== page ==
By Johnny Edwards
    The Atlanta Journal-Constitution

    Fulton County’s government workforce no longer looks like Fulton County. Census figures put the population at 48 percent white and 45 percent black, but 83 percent of the county government’s 5,500 employees are black and 14 percent are white.

    No other core metro county, nor the city of Atlanta, has workforce demographics so divergent from the people it serves. There are indications that the imbalance is exacerbating resentments in a county polarized along racial lines and leading to discriminatory employment practices that are costing taxpayers millions of dollars in lawsuit payouts.

    http://www.ajc.com/news/news/local-govt-politics/racial-mix-of-fultons-workforce-way-off-from-count/nXWnT/

    • George Chidi says:

      That’s a good story.

      White folks have a legitimate beef with the county when white people are discriminated against in hiring and promotion. I see part of the county’s problem (and so do they): the applicant pool is disproportionately black.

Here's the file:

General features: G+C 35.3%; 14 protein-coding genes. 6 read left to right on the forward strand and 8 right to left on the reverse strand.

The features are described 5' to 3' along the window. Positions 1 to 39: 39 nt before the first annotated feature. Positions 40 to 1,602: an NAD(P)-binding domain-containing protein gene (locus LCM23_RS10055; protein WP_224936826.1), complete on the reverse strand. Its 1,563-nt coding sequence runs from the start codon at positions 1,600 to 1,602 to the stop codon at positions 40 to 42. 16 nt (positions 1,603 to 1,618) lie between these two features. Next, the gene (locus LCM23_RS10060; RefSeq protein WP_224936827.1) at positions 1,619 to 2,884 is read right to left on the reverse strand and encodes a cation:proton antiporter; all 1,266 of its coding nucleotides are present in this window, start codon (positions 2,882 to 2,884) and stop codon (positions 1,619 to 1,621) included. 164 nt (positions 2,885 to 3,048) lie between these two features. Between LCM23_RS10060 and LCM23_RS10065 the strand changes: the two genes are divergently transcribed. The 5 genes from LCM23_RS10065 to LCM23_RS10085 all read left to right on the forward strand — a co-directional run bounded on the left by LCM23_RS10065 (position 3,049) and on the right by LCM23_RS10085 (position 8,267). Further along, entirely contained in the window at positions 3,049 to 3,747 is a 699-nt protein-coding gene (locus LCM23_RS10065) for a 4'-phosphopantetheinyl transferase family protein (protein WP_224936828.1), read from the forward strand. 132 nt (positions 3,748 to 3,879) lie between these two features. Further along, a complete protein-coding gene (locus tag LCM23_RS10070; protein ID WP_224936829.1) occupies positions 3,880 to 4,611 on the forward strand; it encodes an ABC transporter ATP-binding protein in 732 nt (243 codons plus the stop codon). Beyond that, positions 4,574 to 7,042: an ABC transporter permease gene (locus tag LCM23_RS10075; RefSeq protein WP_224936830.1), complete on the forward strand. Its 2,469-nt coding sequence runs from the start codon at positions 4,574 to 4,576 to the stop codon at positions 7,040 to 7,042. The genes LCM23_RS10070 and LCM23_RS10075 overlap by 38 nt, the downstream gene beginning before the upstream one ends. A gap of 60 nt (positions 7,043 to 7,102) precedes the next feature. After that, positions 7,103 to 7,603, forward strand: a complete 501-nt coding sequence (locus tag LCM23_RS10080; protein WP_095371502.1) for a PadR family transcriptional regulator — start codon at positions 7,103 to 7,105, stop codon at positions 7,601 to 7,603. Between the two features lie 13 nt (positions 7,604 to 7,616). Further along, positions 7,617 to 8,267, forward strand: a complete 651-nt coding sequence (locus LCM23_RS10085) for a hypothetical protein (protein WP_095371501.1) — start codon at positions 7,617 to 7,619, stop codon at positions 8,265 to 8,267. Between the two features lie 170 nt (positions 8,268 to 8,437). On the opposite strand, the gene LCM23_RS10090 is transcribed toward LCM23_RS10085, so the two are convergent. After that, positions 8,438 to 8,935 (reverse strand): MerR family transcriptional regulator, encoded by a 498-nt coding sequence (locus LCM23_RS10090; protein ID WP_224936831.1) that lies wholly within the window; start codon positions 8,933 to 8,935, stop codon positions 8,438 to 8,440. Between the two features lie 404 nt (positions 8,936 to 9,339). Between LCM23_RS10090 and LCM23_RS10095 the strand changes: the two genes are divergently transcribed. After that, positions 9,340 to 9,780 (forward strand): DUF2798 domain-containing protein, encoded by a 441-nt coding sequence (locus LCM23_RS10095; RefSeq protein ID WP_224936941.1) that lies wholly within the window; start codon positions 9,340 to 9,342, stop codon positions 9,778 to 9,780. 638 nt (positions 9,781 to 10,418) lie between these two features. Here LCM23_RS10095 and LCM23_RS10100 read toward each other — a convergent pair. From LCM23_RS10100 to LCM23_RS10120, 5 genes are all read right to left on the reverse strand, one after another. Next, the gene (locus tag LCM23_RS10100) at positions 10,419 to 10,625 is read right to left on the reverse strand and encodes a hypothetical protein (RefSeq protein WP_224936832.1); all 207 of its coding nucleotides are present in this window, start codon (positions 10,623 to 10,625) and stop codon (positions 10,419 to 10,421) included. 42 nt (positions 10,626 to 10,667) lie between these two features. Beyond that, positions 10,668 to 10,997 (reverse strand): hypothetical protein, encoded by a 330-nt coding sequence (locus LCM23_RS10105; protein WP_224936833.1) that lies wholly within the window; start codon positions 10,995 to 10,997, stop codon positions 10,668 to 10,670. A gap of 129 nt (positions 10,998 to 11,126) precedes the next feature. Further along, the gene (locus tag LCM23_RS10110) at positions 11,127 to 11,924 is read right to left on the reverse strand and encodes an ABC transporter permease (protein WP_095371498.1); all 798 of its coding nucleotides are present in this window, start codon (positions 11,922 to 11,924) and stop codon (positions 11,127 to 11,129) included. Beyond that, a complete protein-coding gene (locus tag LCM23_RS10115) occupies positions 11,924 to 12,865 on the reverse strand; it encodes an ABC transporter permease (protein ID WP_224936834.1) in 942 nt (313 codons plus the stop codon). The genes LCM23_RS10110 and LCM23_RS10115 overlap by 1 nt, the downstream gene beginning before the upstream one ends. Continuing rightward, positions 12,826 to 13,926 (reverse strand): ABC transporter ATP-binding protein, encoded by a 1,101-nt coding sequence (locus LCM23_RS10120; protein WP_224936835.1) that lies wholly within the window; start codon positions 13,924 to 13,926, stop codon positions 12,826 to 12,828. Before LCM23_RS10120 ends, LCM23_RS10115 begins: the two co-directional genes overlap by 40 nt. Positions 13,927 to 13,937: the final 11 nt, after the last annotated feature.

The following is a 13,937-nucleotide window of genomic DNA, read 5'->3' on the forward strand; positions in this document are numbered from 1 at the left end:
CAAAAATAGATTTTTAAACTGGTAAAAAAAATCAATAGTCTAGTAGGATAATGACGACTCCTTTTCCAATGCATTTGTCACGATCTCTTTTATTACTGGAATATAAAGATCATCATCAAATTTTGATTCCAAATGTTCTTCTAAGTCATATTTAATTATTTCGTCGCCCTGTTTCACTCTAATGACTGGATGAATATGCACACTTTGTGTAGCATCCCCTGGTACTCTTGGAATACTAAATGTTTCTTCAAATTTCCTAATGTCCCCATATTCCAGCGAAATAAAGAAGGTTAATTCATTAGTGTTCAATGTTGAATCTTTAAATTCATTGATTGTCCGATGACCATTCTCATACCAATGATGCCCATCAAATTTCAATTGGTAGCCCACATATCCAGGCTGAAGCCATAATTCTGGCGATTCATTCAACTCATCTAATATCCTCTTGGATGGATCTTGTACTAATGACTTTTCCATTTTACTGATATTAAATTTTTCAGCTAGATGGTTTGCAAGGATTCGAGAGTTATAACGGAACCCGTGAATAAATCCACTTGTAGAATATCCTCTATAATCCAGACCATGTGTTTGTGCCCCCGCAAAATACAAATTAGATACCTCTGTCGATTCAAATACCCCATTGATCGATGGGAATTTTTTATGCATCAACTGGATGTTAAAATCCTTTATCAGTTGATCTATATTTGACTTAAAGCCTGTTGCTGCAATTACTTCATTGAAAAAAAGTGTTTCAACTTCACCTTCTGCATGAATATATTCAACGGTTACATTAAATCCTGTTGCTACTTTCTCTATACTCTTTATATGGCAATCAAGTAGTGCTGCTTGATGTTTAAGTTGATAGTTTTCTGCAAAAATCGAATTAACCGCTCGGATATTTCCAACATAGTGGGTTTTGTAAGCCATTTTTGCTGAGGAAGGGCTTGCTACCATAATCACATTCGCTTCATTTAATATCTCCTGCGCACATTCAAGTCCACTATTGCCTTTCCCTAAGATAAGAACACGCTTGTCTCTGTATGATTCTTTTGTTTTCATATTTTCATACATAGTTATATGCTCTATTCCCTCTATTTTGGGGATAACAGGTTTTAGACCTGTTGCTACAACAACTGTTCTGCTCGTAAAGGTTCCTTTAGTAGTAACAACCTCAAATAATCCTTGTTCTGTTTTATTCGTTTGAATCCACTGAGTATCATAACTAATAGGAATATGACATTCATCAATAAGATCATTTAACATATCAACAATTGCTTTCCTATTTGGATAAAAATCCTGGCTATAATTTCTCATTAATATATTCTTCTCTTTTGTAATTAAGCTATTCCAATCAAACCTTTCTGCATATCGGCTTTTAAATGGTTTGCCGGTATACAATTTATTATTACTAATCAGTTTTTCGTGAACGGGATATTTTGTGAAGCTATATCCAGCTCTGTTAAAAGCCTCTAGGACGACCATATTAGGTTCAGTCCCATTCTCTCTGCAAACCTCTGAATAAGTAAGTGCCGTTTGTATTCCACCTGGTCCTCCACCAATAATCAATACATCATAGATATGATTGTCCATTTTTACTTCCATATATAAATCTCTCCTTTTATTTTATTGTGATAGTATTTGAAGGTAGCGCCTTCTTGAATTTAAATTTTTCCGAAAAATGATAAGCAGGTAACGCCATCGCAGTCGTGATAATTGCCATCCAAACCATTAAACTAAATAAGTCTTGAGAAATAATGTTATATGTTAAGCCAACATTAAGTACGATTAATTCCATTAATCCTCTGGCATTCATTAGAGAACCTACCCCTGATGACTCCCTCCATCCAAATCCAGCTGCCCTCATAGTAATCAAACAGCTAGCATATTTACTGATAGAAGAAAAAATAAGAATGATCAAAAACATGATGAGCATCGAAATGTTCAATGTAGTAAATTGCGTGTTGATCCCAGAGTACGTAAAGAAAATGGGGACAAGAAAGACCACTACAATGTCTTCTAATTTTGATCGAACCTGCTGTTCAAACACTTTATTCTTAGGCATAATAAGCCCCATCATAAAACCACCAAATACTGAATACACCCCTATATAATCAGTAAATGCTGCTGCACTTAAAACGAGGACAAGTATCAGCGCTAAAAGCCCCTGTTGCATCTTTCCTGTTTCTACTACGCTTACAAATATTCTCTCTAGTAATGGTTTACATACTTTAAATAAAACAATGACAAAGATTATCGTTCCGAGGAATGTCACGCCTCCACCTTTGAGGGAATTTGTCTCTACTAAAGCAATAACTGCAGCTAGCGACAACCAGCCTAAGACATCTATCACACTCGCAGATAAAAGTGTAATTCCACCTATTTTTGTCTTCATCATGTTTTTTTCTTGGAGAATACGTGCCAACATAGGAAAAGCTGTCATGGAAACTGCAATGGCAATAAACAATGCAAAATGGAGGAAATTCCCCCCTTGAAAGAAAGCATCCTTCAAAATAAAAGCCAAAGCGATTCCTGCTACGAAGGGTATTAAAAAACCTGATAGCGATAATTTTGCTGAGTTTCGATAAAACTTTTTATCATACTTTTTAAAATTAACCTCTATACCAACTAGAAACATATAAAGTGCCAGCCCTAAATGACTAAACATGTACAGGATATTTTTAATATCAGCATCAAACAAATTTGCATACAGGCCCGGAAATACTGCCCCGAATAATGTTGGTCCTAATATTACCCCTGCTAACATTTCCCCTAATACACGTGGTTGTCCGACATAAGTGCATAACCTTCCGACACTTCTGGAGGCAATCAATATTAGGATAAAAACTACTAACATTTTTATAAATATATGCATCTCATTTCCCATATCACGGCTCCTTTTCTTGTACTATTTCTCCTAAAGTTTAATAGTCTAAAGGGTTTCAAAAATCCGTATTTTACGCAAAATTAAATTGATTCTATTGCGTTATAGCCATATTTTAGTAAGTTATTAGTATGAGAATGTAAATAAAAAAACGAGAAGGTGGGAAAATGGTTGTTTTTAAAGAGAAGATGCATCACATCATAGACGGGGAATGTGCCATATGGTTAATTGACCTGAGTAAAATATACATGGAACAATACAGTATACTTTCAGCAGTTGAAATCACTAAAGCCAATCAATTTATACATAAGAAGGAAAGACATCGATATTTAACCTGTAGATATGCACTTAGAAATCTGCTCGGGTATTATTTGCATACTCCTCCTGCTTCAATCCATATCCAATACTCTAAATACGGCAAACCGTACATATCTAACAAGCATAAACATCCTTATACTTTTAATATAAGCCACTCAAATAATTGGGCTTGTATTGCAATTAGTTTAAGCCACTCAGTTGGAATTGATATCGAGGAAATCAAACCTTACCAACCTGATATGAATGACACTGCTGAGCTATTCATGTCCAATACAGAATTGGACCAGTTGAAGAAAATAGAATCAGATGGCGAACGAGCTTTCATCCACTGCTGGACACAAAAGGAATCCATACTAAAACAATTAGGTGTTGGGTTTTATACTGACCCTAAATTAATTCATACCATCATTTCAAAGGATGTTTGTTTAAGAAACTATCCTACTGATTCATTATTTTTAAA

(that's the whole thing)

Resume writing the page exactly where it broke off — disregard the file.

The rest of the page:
I can relate. I research corporate behavior all day, mostly of private employers … that is, when I’m not posting here. It’s hard in Atlanta not to notice when I’m looking the executive profiles of corporate leadership around here that it looks nothing like the population of metro Atlanta. About 30 percent of Metro Atlanta is black. A quarter of African American adults in metro Atlanta have a four-year degree. And I’d be surprised to see one black senior executive out of 15 on the staff of any private company around here that is not itself owned by an African American or a significant government contractor.

      Man, if only there was a way for organizations to deal with racial hiring imbalances that many white people didn’t reflexively consider an act of racism itself, some action hiring managers could take that allowed for equally-qualified people to be chosen as an affirmation of the need for a workforce that reflects society …